One of the themes running through Ragtime is the begrudging nature of the tolerance given to ethnic minorities during the period. Prejudice is rampant, and often times what someone says is quite different from what they actually think. In such a society, actions are often a much better indicator of a person’s true feeling than their voiced opinions. By removing quotation marks Doctorow downplays the dialogue in the novel, to the point that the reader stops really listening to what the characters are saying and instead looks to their actions to find their motivation. When the firemen antagonize Coalhouse, they do it with pleasant smirks and genteel words that are obviously concealing the disgust and hatred beneath. The minute Coalhouse leaves his car unattended, the firemen set to work vandalizing it and making it unusable. Their actions show their true feelings about him, even when they deny touching the car upon his return. With no quotation marks their statements run together and the reader almost doesn’t notice they said anything at all; their words have no more visual significance than the rest of the narration.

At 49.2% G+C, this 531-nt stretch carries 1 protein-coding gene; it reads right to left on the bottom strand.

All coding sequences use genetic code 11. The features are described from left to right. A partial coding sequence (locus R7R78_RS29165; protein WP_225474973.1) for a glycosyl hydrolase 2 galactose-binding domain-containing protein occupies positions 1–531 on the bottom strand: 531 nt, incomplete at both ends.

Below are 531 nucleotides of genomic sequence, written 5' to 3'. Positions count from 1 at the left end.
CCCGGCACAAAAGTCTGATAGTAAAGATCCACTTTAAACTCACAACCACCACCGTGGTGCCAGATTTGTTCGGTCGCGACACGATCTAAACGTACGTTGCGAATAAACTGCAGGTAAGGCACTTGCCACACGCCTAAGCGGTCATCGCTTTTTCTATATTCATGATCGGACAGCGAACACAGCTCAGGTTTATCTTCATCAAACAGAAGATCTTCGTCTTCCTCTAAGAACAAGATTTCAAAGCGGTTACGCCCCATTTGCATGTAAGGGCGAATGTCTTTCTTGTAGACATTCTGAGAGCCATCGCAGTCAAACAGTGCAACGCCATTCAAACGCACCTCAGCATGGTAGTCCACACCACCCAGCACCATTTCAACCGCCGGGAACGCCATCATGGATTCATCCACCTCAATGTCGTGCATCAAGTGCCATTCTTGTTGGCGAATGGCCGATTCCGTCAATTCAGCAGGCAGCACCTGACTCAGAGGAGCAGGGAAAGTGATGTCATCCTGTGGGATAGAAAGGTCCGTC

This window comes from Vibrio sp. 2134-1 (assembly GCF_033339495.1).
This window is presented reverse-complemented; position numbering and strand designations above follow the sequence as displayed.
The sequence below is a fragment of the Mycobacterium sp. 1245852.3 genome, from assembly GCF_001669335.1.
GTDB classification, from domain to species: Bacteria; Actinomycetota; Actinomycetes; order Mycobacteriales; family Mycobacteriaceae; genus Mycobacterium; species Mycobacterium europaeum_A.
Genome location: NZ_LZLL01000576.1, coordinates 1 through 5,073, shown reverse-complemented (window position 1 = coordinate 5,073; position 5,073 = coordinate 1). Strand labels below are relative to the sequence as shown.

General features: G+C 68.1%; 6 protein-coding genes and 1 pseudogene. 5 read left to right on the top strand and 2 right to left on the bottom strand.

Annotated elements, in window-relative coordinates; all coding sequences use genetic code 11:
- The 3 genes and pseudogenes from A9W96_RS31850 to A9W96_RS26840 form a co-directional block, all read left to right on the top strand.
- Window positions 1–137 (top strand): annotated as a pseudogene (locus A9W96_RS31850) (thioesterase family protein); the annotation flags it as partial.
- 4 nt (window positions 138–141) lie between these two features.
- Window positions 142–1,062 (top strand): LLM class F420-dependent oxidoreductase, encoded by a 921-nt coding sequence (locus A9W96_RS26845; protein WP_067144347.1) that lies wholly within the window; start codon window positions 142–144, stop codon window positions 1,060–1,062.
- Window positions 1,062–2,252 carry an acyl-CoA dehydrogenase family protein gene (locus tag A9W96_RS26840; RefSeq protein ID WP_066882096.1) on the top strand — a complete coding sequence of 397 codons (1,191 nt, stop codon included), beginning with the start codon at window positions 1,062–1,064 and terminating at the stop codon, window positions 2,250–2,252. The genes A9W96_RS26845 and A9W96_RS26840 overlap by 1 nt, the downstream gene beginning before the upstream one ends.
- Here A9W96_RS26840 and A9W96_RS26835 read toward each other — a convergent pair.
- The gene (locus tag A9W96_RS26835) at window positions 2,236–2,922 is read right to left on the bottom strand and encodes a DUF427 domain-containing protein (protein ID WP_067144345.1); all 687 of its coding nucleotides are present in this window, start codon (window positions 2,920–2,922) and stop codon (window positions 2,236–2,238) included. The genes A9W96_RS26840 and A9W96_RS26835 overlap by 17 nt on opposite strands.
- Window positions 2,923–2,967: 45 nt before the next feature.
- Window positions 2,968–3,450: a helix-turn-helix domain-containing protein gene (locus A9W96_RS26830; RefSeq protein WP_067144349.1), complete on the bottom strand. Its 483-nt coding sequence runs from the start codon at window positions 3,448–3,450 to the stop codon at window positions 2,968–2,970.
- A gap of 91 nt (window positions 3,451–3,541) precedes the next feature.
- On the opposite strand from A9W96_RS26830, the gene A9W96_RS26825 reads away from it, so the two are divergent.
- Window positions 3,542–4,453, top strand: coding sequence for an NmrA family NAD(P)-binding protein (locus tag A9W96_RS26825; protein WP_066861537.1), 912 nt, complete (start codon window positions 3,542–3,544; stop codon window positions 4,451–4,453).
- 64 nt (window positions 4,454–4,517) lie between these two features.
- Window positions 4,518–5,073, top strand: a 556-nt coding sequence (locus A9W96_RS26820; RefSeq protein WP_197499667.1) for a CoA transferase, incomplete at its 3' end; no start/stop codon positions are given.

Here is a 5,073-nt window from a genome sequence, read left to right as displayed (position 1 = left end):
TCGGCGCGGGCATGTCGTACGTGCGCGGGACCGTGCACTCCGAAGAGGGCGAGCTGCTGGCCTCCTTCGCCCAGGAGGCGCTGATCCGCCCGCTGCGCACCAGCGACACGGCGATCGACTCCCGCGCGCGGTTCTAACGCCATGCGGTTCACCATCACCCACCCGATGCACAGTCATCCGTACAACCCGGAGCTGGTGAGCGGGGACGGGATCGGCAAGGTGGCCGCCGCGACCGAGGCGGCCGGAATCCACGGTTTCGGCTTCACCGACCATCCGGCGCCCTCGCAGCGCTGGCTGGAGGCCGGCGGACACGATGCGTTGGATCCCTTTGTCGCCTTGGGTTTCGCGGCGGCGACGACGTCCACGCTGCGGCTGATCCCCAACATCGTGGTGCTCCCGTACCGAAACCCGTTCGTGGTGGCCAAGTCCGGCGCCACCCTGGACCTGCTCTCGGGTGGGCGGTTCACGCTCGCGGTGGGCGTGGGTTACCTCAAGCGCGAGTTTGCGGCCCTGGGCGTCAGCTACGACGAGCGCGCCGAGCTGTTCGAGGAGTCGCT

Doctorow emphasizes this effect often by juxtaposing a character’s statements or thoughts with a frank description of their actions. While he does not overtly state the discrepancy for the reader, placing a specific action next to a contrasting comment or thought allows the reader to make that jump for themselves. Father stating that it made the most sense for the Captain to take only his (African-American) manservant with him on the final leg of the journey to the North Pole so that the discovery could be “his and his alone” speaks to the ingrained inequality of the time – having an African-American with you didn’t really count as having another person there. In the same way, the team of Eskimos who helped them get to the pole (and without whom the trip probably wouldn’t even have happened) are seen as not counting either. The group takes a picture at the pole, and it’s described as a group of figures so bundled up that you can barely see their eyes. Doubtless any explorers the Captain would show that picture to would probably completely ignore the other figures and only see the Captain himself.